In response to market changes the new approaches to asset management have been developed: risk based asset allocation and factor investing. In this introductory document we briefly cover historical evolution of asset management from traditional methods to alternative beta and “pure” alpha strategies. Then we describe each category and analyze it based on our own examples. At the end we outline the new trends and future fields of research in modern asset management and alpha generating strategies.

My Factor Philippic
Clifford S. Asness (AQR Capital Management)
June 22, 2016
Arnott, Beck, Kalesnik, and West (2016) (ABKW) study smart beta or factor-based strategies and come to the following conclusions: (1) Aside from value, most popular factor strategies currently look expensive. (2) These expensive factor valuations portend lower future returns and a strong possibility of a future “factor crash” in which they go “horribly wrong.” And (3) many of these non-value factors were never real to start with because their historical performance was due to factor richening. That is, researchers mistook the one-time returns from factor richening for truly repeatable “structural alpha.” ABKW’s implied bottom line (their many protestations to only making modest recommendations aside): stick with value, dump the other factors. This essay elaborates on my response in Asness (2016). In summary: (1) I find non-value factor valuations moderately expensive, but not as expensive as ABKW. (2) I argue that ABKW exaggerate the power of factor timing by improperly using long-horizon regression techniques. More proper short-horizon regressions suggest some weak factor timing ability and given this predictability, I construct value-based tactical factor timing strategies to test them. Unfortunately, these strategies add little to portfolios that are already invested in the value factor. It turns out that this “newly” discovered timing tool is, yet again, mostly just a version of regular old value investing. And (3) I examine ABKW’s claim that factor richening drives much of non-value long-term factor performance and find that this very serious allegation about other researchers’ work is totally without merit. Overall, these results suggest that one should be wary of aggressive factor timing. Instead, investors are better off identifying factors they believe in, and staying diversified across them, unless we see far more extreme pricing than we do today.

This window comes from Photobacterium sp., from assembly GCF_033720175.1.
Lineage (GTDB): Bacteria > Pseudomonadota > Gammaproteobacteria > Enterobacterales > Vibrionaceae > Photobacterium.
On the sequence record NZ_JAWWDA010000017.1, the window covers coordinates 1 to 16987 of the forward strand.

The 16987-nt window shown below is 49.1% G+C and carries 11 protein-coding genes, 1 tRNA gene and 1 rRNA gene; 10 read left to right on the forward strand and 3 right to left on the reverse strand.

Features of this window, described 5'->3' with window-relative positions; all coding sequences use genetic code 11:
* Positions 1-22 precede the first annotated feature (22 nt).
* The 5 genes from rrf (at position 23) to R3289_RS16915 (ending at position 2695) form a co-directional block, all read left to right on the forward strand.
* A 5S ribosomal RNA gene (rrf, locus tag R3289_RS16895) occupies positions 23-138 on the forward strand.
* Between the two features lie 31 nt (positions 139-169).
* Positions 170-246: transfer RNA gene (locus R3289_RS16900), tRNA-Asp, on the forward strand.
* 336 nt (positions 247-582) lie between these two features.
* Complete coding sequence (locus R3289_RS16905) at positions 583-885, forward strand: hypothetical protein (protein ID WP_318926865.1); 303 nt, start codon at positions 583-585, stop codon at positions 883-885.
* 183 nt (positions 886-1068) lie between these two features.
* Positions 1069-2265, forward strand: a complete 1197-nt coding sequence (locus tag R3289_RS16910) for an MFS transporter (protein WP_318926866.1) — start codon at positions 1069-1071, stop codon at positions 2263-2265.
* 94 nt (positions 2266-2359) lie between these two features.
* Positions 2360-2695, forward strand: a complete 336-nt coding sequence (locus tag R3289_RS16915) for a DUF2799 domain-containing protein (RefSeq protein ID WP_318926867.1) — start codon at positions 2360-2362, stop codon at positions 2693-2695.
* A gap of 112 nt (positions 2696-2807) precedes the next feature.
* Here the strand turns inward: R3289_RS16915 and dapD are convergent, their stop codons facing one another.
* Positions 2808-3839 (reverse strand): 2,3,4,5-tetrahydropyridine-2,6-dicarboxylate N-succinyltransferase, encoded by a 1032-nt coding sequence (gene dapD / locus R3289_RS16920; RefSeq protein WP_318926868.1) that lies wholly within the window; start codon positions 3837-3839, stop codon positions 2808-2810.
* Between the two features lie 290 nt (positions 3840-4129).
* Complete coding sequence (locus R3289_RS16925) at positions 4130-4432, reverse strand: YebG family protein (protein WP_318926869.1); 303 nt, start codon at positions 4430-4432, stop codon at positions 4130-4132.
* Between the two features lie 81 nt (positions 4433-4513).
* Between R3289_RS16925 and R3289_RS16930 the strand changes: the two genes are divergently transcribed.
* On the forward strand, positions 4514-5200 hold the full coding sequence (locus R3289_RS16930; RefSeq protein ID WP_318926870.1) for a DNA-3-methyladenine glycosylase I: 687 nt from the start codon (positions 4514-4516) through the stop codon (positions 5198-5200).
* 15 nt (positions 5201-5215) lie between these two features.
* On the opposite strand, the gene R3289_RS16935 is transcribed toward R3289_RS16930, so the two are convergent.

Low-Volatility Investing: Empirical Evidence of the Defensive Properties of Low Volatility Enhanced Portfolios
Thomas Merz (Zurich Universtity) and Pawel Janus (VU University)
March 2, 2016